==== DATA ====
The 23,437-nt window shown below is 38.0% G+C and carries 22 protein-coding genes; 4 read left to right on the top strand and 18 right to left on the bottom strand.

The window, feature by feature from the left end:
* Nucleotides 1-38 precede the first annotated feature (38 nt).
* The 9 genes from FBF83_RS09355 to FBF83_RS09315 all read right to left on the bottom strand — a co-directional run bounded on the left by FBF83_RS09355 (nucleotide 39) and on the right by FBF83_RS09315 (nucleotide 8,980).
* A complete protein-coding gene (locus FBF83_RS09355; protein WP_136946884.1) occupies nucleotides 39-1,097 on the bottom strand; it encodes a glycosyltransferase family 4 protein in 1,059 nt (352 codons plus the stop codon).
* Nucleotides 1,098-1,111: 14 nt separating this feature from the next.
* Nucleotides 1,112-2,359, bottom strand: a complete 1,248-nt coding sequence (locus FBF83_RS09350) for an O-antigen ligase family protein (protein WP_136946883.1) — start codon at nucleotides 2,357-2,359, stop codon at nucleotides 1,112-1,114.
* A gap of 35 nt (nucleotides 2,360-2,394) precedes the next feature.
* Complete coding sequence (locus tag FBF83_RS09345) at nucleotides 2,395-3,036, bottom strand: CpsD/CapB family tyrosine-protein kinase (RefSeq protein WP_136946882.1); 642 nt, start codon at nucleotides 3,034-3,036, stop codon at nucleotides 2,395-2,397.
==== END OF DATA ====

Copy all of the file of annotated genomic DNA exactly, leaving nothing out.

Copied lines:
The 23,437-nt window shown below is 38.0% G+C and carries 22 protein-coding genes; 4 read left to right on the top strand and 18 right to left on the bottom strand.

The window, feature by feature from the left end:
* Nucleotides 1-38 precede the first annotated feature (38 nt).
* The 9 genes from FBF83_RS09355 to FBF83_RS09315 all read right to left on the bottom strand — a co-directional run bounded on the left by FBF83_RS09355 (nucleotide 39) and on the right by FBF83_RS09315 (nucleotide 8,980).
* A complete protein-coding gene (locus FBF83_RS09355; protein WP_136946884.1) occupies nucleotides 39-1,097 on the bottom strand; it encodes a glycosyltransferase family 4 protein in 1,059 nt (352 codons plus the stop codon).
* Nucleotides 1,098-1,111: 14 nt separating this feature from the next.
* Nucleotides 1,112-2,359, bottom strand: a complete 1,248-nt coding sequence (locus FBF83_RS09350) for an O-antigen ligase family protein (protein WP_136946883.1) — start codon at nucleotides 2,357-2,359, stop codon at nucleotides 1,112-1,114.
* A gap of 35 nt (nucleotides 2,360-2,394) precedes the next feature.
* Complete coding sequence (locus tag FBF83_RS09345) at nucleotides 2,395-3,036, bottom strand: CpsD/CapB family tyrosine-protein kinase (RefSeq protein WP_136946882.1); 642 nt, start codon at nucleotides 3,034-3,036, stop codon at nucleotides 2,395-2,397.